TODAY'S PAPER
Good Evening
Good Evening
EntertainmentCelebrities

Miley Cyrus, now sober again, blames pandemic for falling off the wagon

Miley Cyrus attends the Tom Ford AW20

 Miley Cyrus attends the Tom Ford AW20 Show at Milk Studios on February 7, 2020 in Hollywood, California.  Credit: Getty Images/Amy Sussman

Pop star Miley Cyrus, who in June said she had been six months sober, confessed Monday to having fallen off the wagon.

"I, like a lot of people, being completely honest, during the pandemic fell off," Cyrus, who turned 28 that day, said on the subscription service Apple Music's "New Music Daily Radio with Zane Lowe," according to transcripts by NBC's "Today," the music magazine NME and other outlets. "I fell off and I realized that I now am back on sobriety, two weeks sober, and I feel like I really accepted that time," she said. It was unclear if the time she had accepted was her two weeks' sobriety or her time not sober.

Speaking in a joint interview with singer Dua Lipa, with whom she was promoting their new single, "Prisoner," Cyrus added, "One of the things I've used is 'Don't get furious, get curious.' So don't be mad at yourself, but ask yourself, 'What happened?' … I'm not a moderation person, and I don't think that everyone has to be [expletive] sober. I think everyone has to do what is best for them."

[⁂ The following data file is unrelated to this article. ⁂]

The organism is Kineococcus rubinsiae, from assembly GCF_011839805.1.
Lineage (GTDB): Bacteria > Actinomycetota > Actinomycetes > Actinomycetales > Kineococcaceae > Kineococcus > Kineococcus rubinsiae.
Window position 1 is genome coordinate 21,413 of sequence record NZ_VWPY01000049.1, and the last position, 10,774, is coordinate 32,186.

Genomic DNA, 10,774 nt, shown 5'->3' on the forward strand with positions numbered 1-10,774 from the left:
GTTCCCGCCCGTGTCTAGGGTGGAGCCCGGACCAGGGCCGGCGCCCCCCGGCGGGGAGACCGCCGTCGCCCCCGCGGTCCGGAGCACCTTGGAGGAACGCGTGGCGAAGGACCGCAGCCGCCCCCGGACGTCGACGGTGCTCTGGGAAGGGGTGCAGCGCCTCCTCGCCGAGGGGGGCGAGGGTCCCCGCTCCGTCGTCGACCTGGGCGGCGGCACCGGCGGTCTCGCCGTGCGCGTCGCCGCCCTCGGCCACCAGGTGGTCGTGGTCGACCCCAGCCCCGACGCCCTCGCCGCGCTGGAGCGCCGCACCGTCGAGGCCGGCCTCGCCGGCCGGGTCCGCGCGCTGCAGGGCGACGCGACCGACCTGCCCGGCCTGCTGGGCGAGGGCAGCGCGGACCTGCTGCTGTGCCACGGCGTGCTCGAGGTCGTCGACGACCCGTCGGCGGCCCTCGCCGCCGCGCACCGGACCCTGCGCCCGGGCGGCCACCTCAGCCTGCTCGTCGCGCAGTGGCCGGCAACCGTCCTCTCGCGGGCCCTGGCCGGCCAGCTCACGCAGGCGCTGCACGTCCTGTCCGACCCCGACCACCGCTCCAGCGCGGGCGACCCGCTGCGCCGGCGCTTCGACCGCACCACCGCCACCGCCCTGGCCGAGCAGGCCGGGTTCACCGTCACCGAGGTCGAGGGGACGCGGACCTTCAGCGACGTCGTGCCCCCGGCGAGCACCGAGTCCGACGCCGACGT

In a break from most medical thinking on alcohol addiction, Cyrus, calling herself "very disciplined," contended, "It's pretty easy for me to be sober or in and out of sobriety because it's, like, the day I don't want to [expletive] do it anymore, I don't." Parsing the issue semantically, she said that, "I don't have a problem with drinking. I have a problem with the decisions I make once I go past that level of [intoxication, because] I become very impulsive."

Earlier in the conversation she had said the impetus for becoming sober was her imminent 28th birthday, and the compelling coincidence that such important musical figures as Kurt Cobain, Jimi Hendrix, Janis Joplin, Jim Morrison, Amy Winehouse, Rolling Stones co-founder Brian Jones and bluesman Robert Johnson each died at 27, most of them from substance abuse. "Twenty-seven was a year that I really had to protect myself," Cyrus said. "That actually really made me want to get sober because we've lost so many icons at 27. It's a very pivotal time."

In addition to the interview, Monday brought a spate of birthday wishes for the pop star, including from Billy Joel. "Happy Birthday @mileycyrus!" he tweeted, posting two images from her guest appearance at his October 1, 2017, Madison Square Garden concert — performing together in one shot, and both together with fellow guest Paul Simon in another.

More Entertainment